AAA has commissioned a study into the six states that currently permit blood testing of drivers’ THC levels to determine if they’re under the influence of marijuana, and has found that these tests have “no scientific basis.”
As of now, the six states with these laws define a certain THC threshold in the blood that if a driver tests above is labeled “under the influence,” and if below is labeled sober and free to go. However, the foundation says that it is impossible to set a definitive limit for all drivers, and if these current laws remain in place, many unsafe drivers could be let go while perfectly safe drivers are wrongly convicted.
“There is understandably a strong desire by both lawmakers and the public to create legal limits for marijuana impairment in the same manner we do alcohol,” said AAA President and CEO Marshall Doney. “In the case of marijuana, this approach is flawed and not supported by scientific research.”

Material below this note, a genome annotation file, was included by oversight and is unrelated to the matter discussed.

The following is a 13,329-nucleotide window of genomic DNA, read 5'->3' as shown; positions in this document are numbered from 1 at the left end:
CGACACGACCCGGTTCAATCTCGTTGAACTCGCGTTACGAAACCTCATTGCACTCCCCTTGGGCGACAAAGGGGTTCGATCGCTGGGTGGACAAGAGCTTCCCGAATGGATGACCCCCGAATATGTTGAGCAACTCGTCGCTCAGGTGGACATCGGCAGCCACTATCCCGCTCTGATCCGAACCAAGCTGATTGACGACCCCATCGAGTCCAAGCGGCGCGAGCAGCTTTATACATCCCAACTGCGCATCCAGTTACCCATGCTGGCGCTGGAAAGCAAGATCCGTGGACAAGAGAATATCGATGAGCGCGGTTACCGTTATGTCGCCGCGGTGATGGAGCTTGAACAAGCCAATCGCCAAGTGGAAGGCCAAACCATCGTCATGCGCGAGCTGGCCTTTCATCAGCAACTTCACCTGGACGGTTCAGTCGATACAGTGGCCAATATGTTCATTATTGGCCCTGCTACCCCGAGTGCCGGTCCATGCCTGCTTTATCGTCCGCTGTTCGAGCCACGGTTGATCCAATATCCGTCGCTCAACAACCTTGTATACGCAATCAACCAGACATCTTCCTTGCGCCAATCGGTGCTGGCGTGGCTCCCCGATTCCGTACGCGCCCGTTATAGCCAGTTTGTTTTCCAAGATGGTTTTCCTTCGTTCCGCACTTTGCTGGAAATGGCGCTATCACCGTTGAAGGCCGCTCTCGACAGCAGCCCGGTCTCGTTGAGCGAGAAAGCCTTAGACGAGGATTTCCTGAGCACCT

As of now there is no science into what content of THC defines impairment, as it varies so vastly in different people. A brand new user to marijuana could be impaired by a simple fraction that it would take to push a regular user over the limit. Furthermore, those who use marijuana regularly could always have a certain amount of THC in their systems as the chemical can remain present for days and even weeks after the last use.
NYU Professor Mark Kleiman told CBS News, “A law against driving with THC in your bloodstream is not a law you can know you are obeying, except by never smoking marijuana or never driving.”
AAA recommends that the states of Colorado, Montana, Nevada, Ohio, Pennsylvania, and Washington get rid of their current laws before even more states follow suit and continue to set a standard that is inherently flawed.